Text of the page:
Gregory Castle teaches Irish literature at Arizona State University. He has published books and essays on Irish writers, including Joyce, Wilde and Yeats. He has published poems in Jacaranda Review, Merge, Boyne Berries, and Revival. In 2010, he won 2nd prize in the 12th Francis Ledwidge International Poetry Award (Dublin, IRE).
It has that quality of making you stay,
the deft hand placed without pressure
on your arm, the halt in the voice
as a protest goes flat, then dies
in the hallway. Muffled voices scratch
against the awkwardness, which has risen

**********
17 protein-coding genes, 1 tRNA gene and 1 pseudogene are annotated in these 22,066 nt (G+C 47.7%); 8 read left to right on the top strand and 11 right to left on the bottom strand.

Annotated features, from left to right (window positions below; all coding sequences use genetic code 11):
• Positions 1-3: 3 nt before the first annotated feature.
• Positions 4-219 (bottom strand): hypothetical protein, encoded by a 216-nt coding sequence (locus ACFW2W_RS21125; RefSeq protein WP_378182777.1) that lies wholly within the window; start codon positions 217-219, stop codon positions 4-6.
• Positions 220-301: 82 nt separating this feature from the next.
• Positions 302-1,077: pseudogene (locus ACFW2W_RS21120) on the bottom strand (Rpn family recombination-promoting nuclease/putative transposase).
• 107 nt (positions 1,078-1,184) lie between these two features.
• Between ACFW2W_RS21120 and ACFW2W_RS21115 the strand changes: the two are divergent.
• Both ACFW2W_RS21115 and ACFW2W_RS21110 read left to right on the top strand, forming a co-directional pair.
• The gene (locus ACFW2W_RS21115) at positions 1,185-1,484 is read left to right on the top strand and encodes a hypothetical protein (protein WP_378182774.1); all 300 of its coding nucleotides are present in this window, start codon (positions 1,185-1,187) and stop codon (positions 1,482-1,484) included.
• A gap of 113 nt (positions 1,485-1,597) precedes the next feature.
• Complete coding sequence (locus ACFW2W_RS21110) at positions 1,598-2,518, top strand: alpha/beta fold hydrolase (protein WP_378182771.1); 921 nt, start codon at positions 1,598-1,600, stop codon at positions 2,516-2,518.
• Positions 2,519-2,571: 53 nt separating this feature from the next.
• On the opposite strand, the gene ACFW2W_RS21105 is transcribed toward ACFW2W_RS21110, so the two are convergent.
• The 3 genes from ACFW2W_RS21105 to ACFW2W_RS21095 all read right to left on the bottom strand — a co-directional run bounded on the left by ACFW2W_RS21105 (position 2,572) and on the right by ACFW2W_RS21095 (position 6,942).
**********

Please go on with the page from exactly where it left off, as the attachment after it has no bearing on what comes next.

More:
up around each of us like a glass booth.
A burr in the saddle is said to spook horses,
but do they abide pain in that way,
the steady prick of irritation, an insult,
really. Random generations, spent pods,
shards of an aged tree, looming over
an alleyway on a hot September night.
A burr lodges in the sandal of an old man.
He shakes his leg with practiced skill
and out rolls an indignant stone.
It is a reminder, he knows, that he has just
escaped the wrath of the earth, sunk into
his flesh, embedded stone, the tooth
of something shaken off. He rubs
a calloused heel in a calloused hand,
regarding me in the shade of an ancient hat.
We remain in that attitude awhile and feel
the trace of the burr in our sanctuary.